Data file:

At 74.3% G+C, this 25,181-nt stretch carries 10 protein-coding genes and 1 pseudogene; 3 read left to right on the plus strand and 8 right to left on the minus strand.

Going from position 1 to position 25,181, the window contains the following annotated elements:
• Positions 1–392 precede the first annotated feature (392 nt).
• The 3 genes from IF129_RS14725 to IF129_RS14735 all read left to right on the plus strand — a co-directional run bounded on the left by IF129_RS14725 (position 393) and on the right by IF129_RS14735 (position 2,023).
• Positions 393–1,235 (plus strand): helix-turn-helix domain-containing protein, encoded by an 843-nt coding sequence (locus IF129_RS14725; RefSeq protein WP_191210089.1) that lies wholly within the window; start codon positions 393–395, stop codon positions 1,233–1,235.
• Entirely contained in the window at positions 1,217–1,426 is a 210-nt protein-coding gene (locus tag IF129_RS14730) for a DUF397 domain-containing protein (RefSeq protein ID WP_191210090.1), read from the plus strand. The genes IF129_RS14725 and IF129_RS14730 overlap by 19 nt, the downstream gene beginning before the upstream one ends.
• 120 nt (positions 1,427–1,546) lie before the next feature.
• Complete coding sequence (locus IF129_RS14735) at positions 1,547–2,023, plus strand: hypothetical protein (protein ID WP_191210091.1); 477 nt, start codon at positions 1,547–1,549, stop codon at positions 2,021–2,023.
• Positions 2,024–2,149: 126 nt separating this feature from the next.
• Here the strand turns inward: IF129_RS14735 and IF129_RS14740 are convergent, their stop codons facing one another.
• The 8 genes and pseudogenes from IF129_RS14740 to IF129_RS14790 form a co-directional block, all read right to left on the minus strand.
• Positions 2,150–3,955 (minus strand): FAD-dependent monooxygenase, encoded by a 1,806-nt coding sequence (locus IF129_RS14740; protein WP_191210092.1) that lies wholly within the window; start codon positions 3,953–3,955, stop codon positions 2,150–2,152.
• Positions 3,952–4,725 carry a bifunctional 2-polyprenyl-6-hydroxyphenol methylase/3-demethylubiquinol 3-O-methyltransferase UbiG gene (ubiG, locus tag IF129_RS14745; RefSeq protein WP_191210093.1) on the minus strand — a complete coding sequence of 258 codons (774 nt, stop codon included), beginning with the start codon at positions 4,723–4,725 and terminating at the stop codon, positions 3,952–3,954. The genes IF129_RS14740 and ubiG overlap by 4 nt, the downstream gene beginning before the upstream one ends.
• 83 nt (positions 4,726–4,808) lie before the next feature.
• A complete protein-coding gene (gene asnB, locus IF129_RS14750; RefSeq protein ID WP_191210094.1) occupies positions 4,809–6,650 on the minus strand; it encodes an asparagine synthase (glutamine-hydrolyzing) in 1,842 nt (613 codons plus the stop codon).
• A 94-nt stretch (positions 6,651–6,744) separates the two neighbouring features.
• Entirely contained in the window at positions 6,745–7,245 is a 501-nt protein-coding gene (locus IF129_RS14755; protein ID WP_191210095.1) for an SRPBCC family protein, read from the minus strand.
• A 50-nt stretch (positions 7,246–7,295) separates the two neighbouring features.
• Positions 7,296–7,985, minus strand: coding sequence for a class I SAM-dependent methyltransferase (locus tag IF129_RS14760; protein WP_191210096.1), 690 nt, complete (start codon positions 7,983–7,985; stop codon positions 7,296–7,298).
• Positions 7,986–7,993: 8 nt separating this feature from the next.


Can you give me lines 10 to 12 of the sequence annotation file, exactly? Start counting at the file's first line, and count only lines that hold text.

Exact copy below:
• Here the strand turns inward: IF129_RS14735 and IF129_RS14740 are convergent, their stop codons facing one another.
• The 8 genes and pseudogenes from IF129_RS14740 to IF129_RS14790 form a co-directional block, all read right to left on the minus strand.
• Positions 2,150–3,955 (minus strand): FAD-dependent monooxygenase, encoded by a 1,806-nt coding sequence (locus IF129_RS14740; protein WP_191210092.1) that lies wholly within the window; start codon positions 3,953–3,955, stop codon positions 2,150–2,152.